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Usually when your home Internet network is set up, you have two different network options. 2.4Ghz and 5Ghz. How are they different? Which one should you use?
2.4 and 5 refer to the "bands" that your wireless signal can use.
The main differences between 2.4 and 5Ghz are speed and distance.
Under perfect conditions, 2.4 Ghz WiFi can support up to 450-600Mbps, depending on your equipment and devices. In theory, 5 GHz WiFi can support up to 1,300Mbps (1.3Gbps).
However, these speeds aren't guaranteed, they are dependent on other factors, including the wireless standard your equipment supports. Most devices can't support speeds anywhere near 1,300Mbps.
If 5 GHz can support faster speeds, why would you ever use your 2.4 GHz network? The 2.4 GHz band are better suited for longer ranges as they can better penetrate solid objects and walls. If you need a longer range on your devices, 2.4 is usually the better option.
5 GHz will provide a more stable connection, but the band uses shorter waves which are less likely to penetrate walls and other solid objects.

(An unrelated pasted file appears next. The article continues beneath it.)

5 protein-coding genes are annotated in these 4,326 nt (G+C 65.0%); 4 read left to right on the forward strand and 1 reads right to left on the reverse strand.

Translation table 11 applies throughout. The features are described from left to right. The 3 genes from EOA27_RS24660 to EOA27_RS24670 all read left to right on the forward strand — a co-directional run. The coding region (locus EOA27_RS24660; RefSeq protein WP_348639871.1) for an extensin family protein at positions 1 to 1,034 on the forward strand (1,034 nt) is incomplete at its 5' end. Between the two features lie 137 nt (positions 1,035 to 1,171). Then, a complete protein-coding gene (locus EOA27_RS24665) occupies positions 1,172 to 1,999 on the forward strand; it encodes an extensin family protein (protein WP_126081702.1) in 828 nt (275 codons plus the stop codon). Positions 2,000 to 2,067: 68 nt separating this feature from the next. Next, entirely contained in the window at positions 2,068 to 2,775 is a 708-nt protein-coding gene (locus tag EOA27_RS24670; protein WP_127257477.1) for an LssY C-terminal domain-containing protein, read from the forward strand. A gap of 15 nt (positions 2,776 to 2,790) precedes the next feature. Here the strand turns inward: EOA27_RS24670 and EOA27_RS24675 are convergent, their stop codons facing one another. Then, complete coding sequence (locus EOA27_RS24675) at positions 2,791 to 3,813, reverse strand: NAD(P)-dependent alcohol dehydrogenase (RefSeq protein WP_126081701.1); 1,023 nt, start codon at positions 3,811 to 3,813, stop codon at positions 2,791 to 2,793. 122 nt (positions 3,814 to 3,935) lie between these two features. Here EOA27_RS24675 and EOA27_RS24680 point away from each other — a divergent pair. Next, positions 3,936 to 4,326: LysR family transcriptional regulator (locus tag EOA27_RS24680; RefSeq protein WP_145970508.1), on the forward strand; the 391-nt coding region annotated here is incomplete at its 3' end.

You can learn how to improve the Wi-Fi signal in your home by reading our blog entry.
The 2.4 GHz band is more crowded, because it's used by more than just WiFi connection. Older model cordless phones, garage door openers, baby monitors, and microwaves all use this same band. This may result in some congestion on your network and result in slower than expected speeds.
Which network to set your device up on
If you have a device that supports a wired Ethernet connection, it's recommended using the wired connection if you're able to. A wired connection will give you lower latency, no dropped connections due to interference, and are faster than wireless connections.
Where you use your devices and what you are using them for will determine whether you should be using the 2.4 or 5 GHz band.
Expanding Your Reach
If you want to expand the reach of your wireless signal, you can add a WiFi Enhancer to your Internet package. To learn about Enhanced WiFi click here.